There’s a smile when the pain comes, the pain’s gonna make everything alright…
– The Black Crowes
Fat in our society is generally heavily scrutinized and considered disgusting. People who are seen as fat are often judged as being lazy and apathetic, with many people looking down their noses at them for “letting themselves go.” Even healthcare professionals can be demeaning to those who are overweight or obese. As a woman who has struggled with being and feeling fat, overweight, and sometimes obese, for most of my life I want to share with you how I viewed myself.
“Why didn’t you just diet or work out more?,” you might be asking.
Diets don’t work and exercise alone did not do the trick. The “trick” was for me to love myself, truly. Not a pretend “fake it until you make it” love. I mean really love myself (sometimes even doing Heart Meditations just for my fat, or the fat girl within, who was starving for attention). Part of this healing took a “fucket” I don’t care attitude, too, regarding how others viewed me and mostly my overweight fat ass. It’s not easy. Especially when you’re a health care professional who works with many thin, beautiful women.
So, yes, I did do many fad diets. The longest I was able to stave off the fat suit was about 2 years with Weight Watchers. It required an almost OCD attention to every goddamn thing I ate. I quit dieting right before I started Physical Therapy School because I knew with 20+ graduate level credit hours with the hardest courses I’ve ever taken (as it should be), that I was not going to have the time to meal plan and cook meals to keep my weight off.
And, even though I was an “ideal 165” for my body type/height (the highest on the BMI chart for females for my height), the self-hatred and self-loathing was ever present. When I looked in the mirror, I still saw myself as fat. My body image was distorted (well, still is to some degree). Once I stopped obsessing over each morsel, the fat woman who was still inside reared her ugly head with much dread. Quickly, my weight returned and I just poured on more; with a fucking vengeance. The result: I hated me even more. Can I have hatred with a side of self-loathing? Great! Can you add a dollop of disgust, too? Thank you! [proceeds to eat…and eat…]
You’re probably wondering how big I was…
My non-pregnant body had a peak weigh-in at 233 pounds following the birth of my son. That is me in the cover photo at about said weight. Even being a 5’8″ woman with a somewhat muscular frame (more than most women, less than female athletes), 233 pounds is a lot of fat to shake a stick at. My BMI was considered obese and I wore a size 18/20.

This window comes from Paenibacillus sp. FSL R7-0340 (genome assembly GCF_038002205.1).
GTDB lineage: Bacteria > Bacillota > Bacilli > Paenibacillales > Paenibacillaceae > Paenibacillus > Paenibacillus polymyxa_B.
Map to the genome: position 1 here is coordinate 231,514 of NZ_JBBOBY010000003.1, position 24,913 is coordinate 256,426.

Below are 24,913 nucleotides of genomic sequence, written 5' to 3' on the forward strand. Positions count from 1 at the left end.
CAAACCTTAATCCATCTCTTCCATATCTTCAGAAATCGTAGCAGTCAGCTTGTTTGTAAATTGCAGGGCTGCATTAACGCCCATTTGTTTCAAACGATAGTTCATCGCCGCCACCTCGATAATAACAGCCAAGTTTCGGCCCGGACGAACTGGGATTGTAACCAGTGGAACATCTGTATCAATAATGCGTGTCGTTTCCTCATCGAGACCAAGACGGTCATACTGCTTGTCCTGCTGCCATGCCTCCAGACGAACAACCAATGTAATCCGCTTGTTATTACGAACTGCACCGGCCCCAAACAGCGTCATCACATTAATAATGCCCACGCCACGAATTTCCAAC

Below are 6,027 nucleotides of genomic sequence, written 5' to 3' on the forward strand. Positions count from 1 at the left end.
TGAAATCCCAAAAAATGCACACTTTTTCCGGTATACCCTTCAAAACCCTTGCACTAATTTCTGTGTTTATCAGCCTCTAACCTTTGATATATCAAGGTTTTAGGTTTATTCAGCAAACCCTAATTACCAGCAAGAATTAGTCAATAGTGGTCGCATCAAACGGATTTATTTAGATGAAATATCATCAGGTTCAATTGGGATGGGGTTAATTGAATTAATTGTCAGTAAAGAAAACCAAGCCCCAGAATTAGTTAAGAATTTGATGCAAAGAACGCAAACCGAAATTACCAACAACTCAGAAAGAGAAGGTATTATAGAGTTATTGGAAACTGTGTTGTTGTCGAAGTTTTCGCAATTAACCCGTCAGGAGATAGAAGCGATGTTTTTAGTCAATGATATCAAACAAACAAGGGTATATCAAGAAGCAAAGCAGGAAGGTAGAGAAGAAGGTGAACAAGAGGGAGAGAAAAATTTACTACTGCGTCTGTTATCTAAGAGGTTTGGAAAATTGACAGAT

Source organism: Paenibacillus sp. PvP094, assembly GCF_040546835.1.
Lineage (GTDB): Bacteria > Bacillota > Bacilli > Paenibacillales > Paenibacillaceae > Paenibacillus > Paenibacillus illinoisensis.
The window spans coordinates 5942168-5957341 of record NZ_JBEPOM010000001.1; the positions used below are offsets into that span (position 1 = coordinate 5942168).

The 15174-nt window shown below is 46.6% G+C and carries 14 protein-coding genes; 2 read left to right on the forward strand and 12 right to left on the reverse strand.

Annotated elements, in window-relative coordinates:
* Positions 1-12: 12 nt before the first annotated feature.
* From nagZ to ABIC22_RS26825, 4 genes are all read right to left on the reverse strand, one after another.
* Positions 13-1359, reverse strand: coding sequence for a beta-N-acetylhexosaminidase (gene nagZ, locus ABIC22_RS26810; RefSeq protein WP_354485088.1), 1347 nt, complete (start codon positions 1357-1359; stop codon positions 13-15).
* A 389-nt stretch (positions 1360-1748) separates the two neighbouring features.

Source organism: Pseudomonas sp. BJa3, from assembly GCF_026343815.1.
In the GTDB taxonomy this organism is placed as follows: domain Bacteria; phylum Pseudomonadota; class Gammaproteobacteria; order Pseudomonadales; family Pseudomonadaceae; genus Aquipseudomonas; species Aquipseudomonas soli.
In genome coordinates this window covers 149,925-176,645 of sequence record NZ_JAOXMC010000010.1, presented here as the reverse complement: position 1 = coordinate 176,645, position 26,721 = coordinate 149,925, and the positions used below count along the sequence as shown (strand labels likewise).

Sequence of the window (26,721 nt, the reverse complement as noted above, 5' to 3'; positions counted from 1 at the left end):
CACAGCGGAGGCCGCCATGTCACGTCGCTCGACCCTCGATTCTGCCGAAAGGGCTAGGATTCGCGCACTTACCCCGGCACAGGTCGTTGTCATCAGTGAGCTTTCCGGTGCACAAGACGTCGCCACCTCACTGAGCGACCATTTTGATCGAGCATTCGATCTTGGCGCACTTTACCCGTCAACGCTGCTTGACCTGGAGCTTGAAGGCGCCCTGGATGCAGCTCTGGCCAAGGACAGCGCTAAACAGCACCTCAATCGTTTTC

When my weight peaked, so did my self-hatred. Really, I fucking hated myself; to the goddamn core. There was little love inside of me and I wore my fat suit to protect me from me; and from you. I now believe it also protected me as I held a lot of sexual shame until very recently (still working through it, and it’s far less than ever before).
From a physiological perspective, fats are required for our bodies to function properly. For starters, each cell has a phospho-lipid bi-layer that contains fat (lipid = fat). Fat is required, too, for our body to manufacture oils and other lovely secretions. Without enough fat, a woman cannot conceive or breastfeed. Fat is a form of fuel storage (energy) for the body. Finally, fat is also an insulator and a protector (fatty pads are found throughout the body to reduce friction and to protect sensitive tissues and organs). So as much as you may hate fat, it is part of every cell of you. So why are you going to continue to hate yourself so much, again?
What purpose (outside of physiology) did my being fat serve for me?
My fat was my way of not feeling. Both my feelings as well as the energy of others. The food I consumed helped me to swallow my words and feelings; basically to numb me. Both of these kept me stuck in my negative self-loathing, self-hating, self-depreciating feelings. Similar to Sylvia Plath’s “Bell Jar,” I trapped my pain inside of me with no outlet for escape. Basically, I gave myself no quarters from my own personal hell.
Even with an advanced professional degree, a doctor of physical therapy, I told myself I was stupid, worthless and a fake. My self-hatred and need to control myself through perfectionism (yes, seems ironic, I know), is evidenced in “Letting Go of the Hot Coal,”a post from last fall. I called my inner tormentor “The Punisher.” Eating helped me to soothe the pain of my punishment, and sometimes the food itself was a punishment. It also made me feel more protected from most sexual advances that I did not want (a side-effect of sexual abuse).
My scream got lost in a papercup, I think there’s a Heaven where the screams have gone – Tori Amos
My fat protected me from me
Like a spring that is compressed, I was storing fat while not moving forward into the exploration of my greatest potential, on all levels. I was afraid to feel my own greatness. I feared the responsibility it would bring. In some ways, I still am afraid. And the difference? I’m moving, I’m on a roll, fear rarely ever stops me. Over time, I have learned to move my body and most importantly, how to love me.